From a Top Ten in 1956, the album chart has grown in both size and stature over the years. Increased to a Top Twenty in 1960, the chart grew to a Top 30 by 1966, a Top 40 later that year, a Top 50 in 1971, a Top 75 in 1978 and a Top 100 in 1981. By 1989, when compilation albums and soundtracks were a major factor in the chart, a decision was taken to produce two charts; a Top 75 artist chart and a Top 20 compilation chart. Every single entry on all these charts is included in Collins 'Complete UK Hit Albums'.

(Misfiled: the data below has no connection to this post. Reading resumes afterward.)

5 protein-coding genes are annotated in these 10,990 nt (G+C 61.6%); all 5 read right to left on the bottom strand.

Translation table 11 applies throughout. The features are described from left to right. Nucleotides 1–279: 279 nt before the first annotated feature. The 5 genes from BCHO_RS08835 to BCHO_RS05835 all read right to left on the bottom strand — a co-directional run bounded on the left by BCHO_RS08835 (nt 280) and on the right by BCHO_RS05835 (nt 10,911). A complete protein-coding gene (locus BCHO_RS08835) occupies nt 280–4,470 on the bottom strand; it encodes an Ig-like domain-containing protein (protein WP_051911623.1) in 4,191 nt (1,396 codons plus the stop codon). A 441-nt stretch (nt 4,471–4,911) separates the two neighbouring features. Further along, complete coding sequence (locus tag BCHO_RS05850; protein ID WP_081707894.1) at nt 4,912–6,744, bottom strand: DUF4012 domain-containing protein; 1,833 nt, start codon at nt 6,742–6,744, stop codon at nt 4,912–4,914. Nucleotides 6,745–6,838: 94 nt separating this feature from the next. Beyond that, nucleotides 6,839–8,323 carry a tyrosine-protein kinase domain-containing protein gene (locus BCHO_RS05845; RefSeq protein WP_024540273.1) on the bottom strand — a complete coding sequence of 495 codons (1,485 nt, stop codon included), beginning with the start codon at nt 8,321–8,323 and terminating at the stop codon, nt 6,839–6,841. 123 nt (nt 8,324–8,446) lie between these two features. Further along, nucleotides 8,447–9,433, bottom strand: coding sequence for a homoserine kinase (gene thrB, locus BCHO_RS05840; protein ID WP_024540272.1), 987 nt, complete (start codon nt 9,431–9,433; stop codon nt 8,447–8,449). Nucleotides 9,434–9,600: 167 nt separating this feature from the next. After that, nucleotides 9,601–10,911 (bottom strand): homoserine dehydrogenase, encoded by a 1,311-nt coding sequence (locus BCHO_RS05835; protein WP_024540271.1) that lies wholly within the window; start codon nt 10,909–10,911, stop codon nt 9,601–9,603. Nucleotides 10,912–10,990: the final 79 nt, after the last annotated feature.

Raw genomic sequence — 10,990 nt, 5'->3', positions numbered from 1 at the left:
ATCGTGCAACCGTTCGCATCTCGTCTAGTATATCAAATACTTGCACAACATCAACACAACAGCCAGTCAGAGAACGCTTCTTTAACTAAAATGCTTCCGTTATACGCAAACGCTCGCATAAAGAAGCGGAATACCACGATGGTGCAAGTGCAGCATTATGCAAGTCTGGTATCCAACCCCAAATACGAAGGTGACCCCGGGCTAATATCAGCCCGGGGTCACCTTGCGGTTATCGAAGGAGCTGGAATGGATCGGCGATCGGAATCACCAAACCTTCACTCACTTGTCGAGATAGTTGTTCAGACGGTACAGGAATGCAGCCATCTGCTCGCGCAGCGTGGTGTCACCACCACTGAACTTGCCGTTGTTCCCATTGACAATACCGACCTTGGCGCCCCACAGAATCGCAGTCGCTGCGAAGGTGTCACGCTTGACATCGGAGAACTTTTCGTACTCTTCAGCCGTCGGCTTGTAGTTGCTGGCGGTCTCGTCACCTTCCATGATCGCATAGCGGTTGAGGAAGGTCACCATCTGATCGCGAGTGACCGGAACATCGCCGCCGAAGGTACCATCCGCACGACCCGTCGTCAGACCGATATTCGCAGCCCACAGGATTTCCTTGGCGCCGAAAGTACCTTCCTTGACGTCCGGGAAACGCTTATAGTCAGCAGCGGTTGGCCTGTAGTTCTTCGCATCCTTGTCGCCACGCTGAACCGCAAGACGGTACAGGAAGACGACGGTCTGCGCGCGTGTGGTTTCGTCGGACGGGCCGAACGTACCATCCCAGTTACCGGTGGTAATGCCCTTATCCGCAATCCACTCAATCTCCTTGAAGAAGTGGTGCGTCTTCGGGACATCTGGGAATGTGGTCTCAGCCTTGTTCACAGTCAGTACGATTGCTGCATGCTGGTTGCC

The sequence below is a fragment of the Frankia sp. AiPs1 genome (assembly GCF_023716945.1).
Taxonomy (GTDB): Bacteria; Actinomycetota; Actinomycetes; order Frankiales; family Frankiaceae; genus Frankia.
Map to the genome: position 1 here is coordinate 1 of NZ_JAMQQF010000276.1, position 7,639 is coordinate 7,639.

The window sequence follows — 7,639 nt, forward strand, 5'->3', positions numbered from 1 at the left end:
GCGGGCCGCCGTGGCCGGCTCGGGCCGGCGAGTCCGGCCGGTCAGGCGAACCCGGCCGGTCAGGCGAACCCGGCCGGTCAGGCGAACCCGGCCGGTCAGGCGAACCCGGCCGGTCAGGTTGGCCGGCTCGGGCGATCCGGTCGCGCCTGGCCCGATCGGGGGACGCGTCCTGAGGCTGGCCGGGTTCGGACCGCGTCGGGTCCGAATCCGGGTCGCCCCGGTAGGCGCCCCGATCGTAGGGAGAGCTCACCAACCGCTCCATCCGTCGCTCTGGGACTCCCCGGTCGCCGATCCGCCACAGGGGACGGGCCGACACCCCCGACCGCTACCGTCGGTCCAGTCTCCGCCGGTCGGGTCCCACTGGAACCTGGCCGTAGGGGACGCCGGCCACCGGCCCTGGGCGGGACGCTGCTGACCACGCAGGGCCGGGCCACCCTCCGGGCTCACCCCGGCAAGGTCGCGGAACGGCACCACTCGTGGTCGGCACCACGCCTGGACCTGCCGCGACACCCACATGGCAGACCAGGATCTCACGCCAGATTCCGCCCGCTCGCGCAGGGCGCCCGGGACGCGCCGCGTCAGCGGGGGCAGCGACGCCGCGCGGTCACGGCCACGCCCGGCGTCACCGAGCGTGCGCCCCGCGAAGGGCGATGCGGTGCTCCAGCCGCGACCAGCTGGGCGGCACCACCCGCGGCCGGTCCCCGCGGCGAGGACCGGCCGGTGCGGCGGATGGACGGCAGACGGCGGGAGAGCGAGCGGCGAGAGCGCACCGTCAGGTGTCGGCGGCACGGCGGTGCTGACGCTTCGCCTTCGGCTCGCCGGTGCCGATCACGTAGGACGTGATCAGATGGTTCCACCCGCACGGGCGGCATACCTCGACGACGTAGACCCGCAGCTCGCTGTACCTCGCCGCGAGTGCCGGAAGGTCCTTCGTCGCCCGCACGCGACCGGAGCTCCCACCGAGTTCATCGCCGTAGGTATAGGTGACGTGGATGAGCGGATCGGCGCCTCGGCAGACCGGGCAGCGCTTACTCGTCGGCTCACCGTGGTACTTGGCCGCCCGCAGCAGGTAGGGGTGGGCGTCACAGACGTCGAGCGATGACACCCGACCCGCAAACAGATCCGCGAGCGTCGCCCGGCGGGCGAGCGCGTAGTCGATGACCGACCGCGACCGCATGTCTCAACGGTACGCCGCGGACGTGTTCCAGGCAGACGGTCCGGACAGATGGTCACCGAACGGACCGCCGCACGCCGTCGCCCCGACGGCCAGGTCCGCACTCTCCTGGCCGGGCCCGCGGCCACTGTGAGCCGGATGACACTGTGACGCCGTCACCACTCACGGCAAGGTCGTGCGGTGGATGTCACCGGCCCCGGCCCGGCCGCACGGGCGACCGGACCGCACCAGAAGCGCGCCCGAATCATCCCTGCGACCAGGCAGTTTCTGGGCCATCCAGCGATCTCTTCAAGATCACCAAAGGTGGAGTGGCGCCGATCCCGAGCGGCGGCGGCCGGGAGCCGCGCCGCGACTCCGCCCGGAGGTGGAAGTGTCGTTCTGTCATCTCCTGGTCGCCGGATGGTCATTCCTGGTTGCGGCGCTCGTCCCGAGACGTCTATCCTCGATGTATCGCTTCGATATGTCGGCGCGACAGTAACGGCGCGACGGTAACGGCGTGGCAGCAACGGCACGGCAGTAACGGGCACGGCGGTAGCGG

3,180 acts have registered just over 11,300 hit albums; also listed are the approximately 3,500 soundtracks and compilation albums that have also hit the charts. The layout of 'UK Hit Albums' follows exactly that of its companion volume 'UK Hit Singles': a brief biography of each of the 3,180 or so artists who have had hit albums, details of BPI awards, Platinum Europe awards and RIAA Diamond awards and details of BRIT, Grammy awards and US Number Ones. Just as with the single chart, the album chart is not without its peculiarities and so you will learn of the album that took nearly four years to hit the number one spot, the album by Sigur Ros that had no title as opposed to that by Fiona Apple which registered the longest title (all 89 words), the artists whose chart career consists of a single week at position 100 as opposed to Fleetwood Mac's Rumours which has spent 477 weeks on the chart, including one week at number one.